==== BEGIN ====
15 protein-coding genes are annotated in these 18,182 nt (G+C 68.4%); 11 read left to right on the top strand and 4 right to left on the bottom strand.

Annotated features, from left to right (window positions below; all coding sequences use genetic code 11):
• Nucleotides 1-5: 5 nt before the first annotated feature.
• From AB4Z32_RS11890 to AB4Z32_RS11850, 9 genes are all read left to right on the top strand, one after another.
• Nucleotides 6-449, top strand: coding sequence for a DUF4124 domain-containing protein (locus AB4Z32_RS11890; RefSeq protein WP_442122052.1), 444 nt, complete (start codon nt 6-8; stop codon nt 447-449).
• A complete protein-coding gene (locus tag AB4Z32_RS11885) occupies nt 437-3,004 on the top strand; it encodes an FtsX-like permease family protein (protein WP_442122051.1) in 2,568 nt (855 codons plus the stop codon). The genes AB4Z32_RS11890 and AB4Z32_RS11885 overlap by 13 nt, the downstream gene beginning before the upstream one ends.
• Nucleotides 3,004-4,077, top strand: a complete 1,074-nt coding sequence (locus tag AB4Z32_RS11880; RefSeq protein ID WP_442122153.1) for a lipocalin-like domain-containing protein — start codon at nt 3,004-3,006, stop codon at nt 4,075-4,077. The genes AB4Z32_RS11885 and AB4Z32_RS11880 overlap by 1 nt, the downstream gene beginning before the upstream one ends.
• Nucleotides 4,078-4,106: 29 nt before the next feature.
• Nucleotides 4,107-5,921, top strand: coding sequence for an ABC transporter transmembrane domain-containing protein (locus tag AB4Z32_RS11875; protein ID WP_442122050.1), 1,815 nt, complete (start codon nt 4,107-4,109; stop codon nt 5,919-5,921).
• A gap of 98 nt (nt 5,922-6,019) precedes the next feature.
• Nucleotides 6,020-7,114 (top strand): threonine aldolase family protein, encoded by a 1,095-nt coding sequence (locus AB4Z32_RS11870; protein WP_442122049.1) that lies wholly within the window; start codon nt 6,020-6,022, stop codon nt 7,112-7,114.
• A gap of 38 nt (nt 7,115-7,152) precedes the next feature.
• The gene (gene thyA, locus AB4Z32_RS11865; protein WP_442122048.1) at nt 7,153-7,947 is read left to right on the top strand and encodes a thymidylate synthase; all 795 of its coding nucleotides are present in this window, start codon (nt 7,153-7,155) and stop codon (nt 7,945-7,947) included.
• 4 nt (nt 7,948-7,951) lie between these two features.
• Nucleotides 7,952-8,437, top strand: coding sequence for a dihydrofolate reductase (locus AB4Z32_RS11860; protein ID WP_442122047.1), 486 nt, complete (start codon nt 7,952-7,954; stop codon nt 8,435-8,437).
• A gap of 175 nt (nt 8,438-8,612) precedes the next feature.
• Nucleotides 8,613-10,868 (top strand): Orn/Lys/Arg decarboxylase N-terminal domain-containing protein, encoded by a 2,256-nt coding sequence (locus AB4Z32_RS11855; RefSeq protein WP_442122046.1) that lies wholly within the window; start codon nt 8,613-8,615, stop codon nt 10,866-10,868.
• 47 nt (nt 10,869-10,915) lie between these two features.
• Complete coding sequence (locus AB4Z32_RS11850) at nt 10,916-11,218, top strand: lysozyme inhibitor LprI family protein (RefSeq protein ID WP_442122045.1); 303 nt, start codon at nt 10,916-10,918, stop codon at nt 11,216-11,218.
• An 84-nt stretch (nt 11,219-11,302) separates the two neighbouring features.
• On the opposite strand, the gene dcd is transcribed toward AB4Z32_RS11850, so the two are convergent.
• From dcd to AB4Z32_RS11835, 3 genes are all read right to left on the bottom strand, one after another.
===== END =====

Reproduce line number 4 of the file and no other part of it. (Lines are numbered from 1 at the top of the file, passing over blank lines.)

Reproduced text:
• From AB4Z32_RS11890 to AB4Z32_RS11850, 9 genes are all read left to right on the top strand, one after another.